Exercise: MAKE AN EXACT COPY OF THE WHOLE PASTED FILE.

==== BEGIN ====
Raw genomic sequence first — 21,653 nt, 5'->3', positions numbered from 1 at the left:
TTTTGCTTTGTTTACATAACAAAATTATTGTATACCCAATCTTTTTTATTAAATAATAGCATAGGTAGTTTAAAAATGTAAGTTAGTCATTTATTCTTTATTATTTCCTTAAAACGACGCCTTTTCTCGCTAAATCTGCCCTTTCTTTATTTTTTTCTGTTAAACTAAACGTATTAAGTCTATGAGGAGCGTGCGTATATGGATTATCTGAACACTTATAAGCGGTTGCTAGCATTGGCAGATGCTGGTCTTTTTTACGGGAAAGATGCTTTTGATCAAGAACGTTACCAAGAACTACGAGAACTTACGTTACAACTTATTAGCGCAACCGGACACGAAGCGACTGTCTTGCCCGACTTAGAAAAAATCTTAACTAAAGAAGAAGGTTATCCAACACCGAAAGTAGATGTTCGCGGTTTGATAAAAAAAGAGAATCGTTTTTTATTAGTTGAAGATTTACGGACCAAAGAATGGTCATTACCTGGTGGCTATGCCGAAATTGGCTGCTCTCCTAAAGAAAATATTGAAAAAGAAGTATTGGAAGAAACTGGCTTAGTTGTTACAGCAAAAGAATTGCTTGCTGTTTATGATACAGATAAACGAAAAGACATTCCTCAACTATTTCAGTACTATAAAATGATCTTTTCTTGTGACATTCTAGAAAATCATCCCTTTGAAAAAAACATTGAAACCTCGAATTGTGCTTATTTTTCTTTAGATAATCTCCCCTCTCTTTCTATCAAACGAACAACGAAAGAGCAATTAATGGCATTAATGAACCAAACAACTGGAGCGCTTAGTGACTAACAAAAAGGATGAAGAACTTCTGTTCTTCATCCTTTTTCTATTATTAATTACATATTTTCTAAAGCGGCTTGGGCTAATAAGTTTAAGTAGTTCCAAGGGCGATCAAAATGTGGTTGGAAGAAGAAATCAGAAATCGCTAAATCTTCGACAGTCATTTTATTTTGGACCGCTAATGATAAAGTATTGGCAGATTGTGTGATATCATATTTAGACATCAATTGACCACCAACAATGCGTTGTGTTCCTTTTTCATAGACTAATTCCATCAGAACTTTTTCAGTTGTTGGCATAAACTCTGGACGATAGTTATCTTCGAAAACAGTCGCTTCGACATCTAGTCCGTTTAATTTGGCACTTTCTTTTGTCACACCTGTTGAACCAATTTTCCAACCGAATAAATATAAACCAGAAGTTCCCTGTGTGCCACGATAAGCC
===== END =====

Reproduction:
Raw genomic sequence first — 21,653 nt, 5'->3', positions numbered from 1 at the left:
TTTTGCTTTGTTTACATAACAAAATTATTGTATACCCAATCTTTTTTATTAAATAATAGCATAGGTAGTTTAAAAATGTAAGTTAGTCATTTATTCTTTATTATTTCCTTAAAACGACGCCTTTTCTCGCTAAATCTGCCCTTTCTTTATTTTTTTCTGTTAAACTAAACGTATTAAGTCTATGAGGAGCGTGCGTATATGGATTATCTGAACACTTATAAGCGGTTGCTAGCATTGGCAGATGCTGGTCTTTTTTACGGGAAAGATGCTTTTGATCAAGAACGTTACCAAGAACTACGAGAACTTACGTTACAACTTATTAGCGCAACCGGACACGAAGCGACTGTCTTGCCCGACTTAGAAAAAATCTTAACTAAAGAAGAAGGTTATCCAACACCGAAAGTAGATGTTCGCGGTTTGATAAAAAAAGAGAATCGTTTTTTATTAGTTGAAGATTTACGGACCAAAGAATGGTCATTACCTGGTGGCTATGCCGAAATTGGCTGCTCTCCTAAAGAAAATATTGAAAAAGAAGTATTGGAAGAAACTGGCTTAGTTGTTACAGCAAAAGAATTGCTTGCTGTTTATGATACAGATAAACGAAAAGACATTCCTCAACTATTTCAGTACTATAAAATGATCTTTTCTTGTGACATTCTAGAAAATCATCCCTTTGAAAAAAACATTGAAACCTCGAATTGTGCTTATTTTTCTTTAGATAATCTCCCCTCTCTTTCTATCAAACGAACAACGAAAGAGCAATTAATGGCATTAATGAACCAAACAACTGGAGCGCTTAGTGACTAACAAAAAGGATGAAGAACTTCTGTTCTTCATCCTTTTTCTATTATTAATTACATATTTTCTAAAGCGGCTTGGGCTAATAAGTTTAAGTAGTTCCAAGGGCGATCAAAATGTGGTTGGAAGAAGAAATCAGAAATCGCTAAATCTTCGACAGTCATTTTATTTTGGACCGCTAATGATAAAGTATTGGCAGATTGTGTGATATCATATTTAGACATCAATTGACCACCAACAATGCGTTGTGTTCCTTTTTCATAGACTAATTCCATCAGAACTTTTTCAGTTGTTGGCATAAACTCTGGACGATAGTTATCTTCGAAAACAGTCGCTTCGACATCTAGTCCGTTTAATTTGGCACTTTCTTTTGTCACACCTGTTGAACCAATTTTCCAACCGAATAAATATAAACCAGAAGTTCCCTGTGTGCCACGATAAGCC